Family members make me nervous - page 2
by Florence NightinFAIL | 2,442 Views | 16 Comments
Hello, It's been four months as a new grad and thinks are going well so far. Floor is crazy busy but staff is helpful, so I'm grateful for that. Even my patients aren't that bad - medical or personality wise :D The... Read More
- 0Jun 26, '11 by Nurse_HagathaQuote from MissphillynurseThough I dont necessarily agree with telling them about how many other pts your dealing with or giving them a "look".
I was not suggesting to give patients or their family members a "look." I was referencing doctors who rant and rave and try to intimidate nurses. I treat them professionally, and if they cannot do the same, then I look at them like THEY are the fool and walk away. They can come seek me out when they are willing to act reasonable. I am sick of foolish behavior from people who should know better.
- 0Jun 26, '11 by cherrybreezeTo me, it depends on the question the family asks....I can think of two ways that I usually answer if I don't know it off the top of my head:
1) If it's something from their chart, I will say, "Let me go look at the chart and double-check, so I can make sure I'm giving you the right answer." This tells them that I DO know, but just want to look again (which is usually the case...if it's say, for lab results, I may not have written anything on my sheet if they were WNL). It also instills confidence that I want to be as thorough as I can be.
2) If it's a question regarding their condition or a new symptom but it doesn't warrant a call to the doc at that moment (non-emergent), I tell them I'll make sure I leave a note for the doctor and pass the info along to the next shift, so the MD can address it when they come around next. It prevents me from having to "diagnose" the problem, and reassures them that I'm listening to them, and making sure that the doctor will be aware.
I find that these two answers can deal with most questions asked that I don't have the answer for immediately.
- 5Jun 26, '11 by ŽNurseI'm gonna take a stab at an answer.
Let me be upfront and honest in saying that after working Med/surg and numerous, numerous other floors over the past 20+ years, the main reason why I work in ICU is to preserve my own sanity.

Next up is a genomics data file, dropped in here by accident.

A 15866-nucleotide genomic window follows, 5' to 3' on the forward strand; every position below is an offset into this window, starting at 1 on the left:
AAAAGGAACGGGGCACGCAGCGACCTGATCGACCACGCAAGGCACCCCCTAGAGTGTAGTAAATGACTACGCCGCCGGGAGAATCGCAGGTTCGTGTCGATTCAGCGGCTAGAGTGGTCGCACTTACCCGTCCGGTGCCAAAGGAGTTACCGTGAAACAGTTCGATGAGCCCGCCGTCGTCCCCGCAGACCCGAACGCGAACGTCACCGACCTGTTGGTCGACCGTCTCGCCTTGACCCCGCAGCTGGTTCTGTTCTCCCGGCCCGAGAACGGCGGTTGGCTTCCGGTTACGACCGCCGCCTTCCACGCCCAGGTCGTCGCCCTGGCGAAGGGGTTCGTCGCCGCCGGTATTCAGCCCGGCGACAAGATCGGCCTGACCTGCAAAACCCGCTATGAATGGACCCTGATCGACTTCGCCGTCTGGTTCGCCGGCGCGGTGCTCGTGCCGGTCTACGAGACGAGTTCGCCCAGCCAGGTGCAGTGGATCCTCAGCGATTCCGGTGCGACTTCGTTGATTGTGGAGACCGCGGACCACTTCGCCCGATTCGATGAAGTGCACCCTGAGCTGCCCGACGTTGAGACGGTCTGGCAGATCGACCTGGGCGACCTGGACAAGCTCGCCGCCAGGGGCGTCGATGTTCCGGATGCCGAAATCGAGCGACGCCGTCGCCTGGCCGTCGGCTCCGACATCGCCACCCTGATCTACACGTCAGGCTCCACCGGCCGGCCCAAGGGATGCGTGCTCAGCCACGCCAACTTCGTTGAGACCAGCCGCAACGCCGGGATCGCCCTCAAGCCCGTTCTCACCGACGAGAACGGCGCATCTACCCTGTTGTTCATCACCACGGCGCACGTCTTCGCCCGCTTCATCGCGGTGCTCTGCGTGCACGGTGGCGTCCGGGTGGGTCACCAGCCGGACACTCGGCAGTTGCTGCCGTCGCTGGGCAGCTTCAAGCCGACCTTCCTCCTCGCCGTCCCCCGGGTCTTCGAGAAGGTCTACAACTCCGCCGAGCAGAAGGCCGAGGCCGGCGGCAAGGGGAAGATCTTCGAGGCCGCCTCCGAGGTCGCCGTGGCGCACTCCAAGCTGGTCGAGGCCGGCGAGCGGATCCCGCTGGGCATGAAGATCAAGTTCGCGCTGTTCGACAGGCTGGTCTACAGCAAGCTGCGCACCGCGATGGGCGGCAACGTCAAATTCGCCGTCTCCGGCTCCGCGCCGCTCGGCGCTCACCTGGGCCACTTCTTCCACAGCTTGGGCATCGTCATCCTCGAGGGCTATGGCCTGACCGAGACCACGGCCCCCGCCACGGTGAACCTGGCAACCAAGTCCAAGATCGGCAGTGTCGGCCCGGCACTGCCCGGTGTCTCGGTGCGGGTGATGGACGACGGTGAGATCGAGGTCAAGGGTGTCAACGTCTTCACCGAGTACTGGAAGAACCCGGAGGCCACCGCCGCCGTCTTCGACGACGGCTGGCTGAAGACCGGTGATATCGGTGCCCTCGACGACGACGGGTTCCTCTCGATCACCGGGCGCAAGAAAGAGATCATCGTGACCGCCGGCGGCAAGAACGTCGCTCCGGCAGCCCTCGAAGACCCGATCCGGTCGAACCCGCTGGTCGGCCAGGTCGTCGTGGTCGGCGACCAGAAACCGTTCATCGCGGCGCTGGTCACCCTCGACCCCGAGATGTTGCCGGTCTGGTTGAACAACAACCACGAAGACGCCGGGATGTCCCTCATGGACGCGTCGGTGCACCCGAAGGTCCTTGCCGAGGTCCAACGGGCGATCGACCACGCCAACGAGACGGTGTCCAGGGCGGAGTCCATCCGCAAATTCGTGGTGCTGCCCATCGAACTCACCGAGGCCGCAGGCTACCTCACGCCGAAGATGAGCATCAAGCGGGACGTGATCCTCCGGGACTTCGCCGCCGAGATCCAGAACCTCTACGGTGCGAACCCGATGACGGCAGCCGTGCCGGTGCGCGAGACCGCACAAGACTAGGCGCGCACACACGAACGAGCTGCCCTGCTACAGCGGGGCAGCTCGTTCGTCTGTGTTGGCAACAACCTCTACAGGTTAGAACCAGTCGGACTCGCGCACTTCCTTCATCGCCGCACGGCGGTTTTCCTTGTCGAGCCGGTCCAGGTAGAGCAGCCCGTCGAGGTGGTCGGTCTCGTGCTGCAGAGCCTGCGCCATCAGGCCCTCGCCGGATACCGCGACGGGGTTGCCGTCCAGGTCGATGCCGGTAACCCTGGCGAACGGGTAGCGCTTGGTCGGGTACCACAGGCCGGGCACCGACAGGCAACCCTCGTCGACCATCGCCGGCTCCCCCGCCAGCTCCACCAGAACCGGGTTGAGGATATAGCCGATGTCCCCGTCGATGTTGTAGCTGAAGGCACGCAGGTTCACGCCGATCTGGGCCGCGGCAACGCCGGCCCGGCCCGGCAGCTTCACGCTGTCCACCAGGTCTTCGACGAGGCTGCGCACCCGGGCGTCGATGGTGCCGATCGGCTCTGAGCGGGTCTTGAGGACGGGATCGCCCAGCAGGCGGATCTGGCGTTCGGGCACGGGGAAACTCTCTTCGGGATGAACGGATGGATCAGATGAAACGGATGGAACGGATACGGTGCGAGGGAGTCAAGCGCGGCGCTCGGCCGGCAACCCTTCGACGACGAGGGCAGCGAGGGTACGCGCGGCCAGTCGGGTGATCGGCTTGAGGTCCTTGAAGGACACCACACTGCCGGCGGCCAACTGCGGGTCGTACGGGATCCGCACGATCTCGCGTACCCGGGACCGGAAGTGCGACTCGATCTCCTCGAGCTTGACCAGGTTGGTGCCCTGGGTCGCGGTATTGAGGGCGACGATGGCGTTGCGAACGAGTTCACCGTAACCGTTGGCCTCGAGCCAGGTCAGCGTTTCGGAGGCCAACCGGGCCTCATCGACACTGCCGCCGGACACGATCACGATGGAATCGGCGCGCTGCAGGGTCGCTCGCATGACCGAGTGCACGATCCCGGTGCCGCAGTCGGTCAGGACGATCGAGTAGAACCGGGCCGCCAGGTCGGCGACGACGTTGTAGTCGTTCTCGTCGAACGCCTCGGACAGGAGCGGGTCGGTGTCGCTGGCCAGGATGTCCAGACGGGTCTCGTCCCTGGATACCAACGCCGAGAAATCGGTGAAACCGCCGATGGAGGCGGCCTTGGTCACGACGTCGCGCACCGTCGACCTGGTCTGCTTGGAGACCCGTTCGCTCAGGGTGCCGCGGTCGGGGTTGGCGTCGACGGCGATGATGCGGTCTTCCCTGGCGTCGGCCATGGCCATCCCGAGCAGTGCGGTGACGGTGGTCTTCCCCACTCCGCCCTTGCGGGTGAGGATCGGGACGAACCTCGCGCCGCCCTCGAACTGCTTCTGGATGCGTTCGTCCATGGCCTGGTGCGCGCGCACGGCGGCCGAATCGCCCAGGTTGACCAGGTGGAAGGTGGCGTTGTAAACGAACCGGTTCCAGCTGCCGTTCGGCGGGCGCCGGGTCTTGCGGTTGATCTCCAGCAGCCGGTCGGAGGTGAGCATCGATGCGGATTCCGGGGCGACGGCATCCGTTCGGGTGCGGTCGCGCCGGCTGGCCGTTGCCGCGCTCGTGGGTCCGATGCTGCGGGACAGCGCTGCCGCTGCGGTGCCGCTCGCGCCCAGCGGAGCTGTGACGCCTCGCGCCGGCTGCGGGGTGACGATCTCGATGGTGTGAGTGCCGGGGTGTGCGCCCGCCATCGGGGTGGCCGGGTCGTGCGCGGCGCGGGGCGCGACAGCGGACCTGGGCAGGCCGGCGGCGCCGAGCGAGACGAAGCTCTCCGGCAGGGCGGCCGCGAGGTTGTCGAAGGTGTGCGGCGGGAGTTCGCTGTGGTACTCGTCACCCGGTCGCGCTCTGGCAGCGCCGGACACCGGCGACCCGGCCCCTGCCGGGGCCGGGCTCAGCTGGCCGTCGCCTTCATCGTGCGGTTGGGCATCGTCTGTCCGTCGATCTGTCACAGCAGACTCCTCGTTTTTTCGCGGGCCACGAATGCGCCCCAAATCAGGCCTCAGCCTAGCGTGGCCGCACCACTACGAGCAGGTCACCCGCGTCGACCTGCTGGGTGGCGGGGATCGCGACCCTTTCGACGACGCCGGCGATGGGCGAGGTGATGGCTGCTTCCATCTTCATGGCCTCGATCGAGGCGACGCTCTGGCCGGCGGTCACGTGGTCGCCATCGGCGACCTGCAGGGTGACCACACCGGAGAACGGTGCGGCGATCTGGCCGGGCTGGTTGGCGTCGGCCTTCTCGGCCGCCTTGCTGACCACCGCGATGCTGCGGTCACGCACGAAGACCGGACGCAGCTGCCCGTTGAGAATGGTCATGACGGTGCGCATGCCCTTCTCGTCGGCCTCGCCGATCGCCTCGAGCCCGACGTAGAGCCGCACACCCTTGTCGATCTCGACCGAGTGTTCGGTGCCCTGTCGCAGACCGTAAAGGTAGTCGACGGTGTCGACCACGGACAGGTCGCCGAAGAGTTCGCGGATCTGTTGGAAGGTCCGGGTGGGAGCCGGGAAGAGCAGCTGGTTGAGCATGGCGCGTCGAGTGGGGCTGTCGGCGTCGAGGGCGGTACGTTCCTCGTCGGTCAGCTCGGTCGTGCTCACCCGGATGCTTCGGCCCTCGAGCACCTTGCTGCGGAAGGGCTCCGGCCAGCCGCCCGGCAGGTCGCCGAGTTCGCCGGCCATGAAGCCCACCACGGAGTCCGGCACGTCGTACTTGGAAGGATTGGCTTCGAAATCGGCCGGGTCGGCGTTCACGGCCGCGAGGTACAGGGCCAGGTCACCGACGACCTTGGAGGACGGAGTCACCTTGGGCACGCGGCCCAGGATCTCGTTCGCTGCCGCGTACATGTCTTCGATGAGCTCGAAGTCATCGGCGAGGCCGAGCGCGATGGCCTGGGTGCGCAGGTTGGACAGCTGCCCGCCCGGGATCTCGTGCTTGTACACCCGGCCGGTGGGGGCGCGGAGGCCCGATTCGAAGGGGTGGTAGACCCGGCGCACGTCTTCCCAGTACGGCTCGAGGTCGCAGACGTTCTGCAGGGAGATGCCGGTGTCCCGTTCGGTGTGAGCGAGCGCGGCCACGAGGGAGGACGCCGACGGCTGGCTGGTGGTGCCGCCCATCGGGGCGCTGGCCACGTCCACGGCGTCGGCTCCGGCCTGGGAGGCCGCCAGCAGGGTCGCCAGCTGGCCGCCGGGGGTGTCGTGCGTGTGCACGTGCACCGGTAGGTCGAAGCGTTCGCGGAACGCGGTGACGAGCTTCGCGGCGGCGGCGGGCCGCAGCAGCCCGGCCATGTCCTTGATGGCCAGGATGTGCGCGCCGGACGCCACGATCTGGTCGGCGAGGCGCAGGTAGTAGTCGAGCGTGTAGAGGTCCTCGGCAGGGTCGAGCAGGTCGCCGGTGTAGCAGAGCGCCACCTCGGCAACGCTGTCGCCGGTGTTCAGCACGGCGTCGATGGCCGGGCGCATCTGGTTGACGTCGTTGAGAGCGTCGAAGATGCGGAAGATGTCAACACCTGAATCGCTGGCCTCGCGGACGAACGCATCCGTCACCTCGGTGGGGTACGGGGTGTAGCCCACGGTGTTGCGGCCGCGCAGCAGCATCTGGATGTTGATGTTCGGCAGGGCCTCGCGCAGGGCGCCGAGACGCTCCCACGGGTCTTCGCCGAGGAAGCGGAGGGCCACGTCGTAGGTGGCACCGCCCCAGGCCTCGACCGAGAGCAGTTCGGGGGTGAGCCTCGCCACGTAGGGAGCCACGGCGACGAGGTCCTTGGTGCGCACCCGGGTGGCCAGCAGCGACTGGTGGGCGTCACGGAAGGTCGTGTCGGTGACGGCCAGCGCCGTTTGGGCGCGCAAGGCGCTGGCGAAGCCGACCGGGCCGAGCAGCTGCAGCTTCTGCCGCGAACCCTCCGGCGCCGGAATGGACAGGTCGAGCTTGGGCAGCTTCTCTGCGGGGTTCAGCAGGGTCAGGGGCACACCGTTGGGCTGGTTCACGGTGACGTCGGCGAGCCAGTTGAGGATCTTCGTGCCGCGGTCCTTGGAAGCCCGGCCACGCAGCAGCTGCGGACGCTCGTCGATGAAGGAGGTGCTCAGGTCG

I am very detail oriented, and when I'm in a room trying to take care of a patient in a critical condition, the last thing I need is for family members to start asking me questions regarding "critical care 101"...such as; "Well, why does that thing do that?, What does that number mean?, When do you think (insert patient's name here) can go home?, Why does (the patient) have all those wires sticking out of them?", and on and on and on......
Dear Lord but I do so love visiting hours and limitations on numbers of family in the room at any given time.
A very famous philosopher once wrote something along the lines of; to know oneself is a pretty cool thing. I KNOW that I cannot stand distractions when I've got thirteen different drips all running out at the same time, a CRRT going on, an insulin drip with q hrly blood sugar checks and rate changes, a vent that is alarming and on and on. Meanwhile, a curious family member is asking me questions one right after another like I'm just there to be on hand to call the Dr. in case something goes wrong. (Deep breath in.....and....*sigh*.....Go to your happy place, go to your happy place, go to your happy place.....)
My advice to you, is to grab a stack of papers and a pen or pencil and hand them out to each person in the room. When the family members start asking questions and you're not sure what the answer is, tell them that you want to address their concerns and you want to be sure that you understand the questions. Say to them "I want to make sure that I answer the questions that you have for me. Would you please write down a couple of your BIGGEST CONCERNS that you need me to answer for you this shift, and I can work on getting all the facts together for you".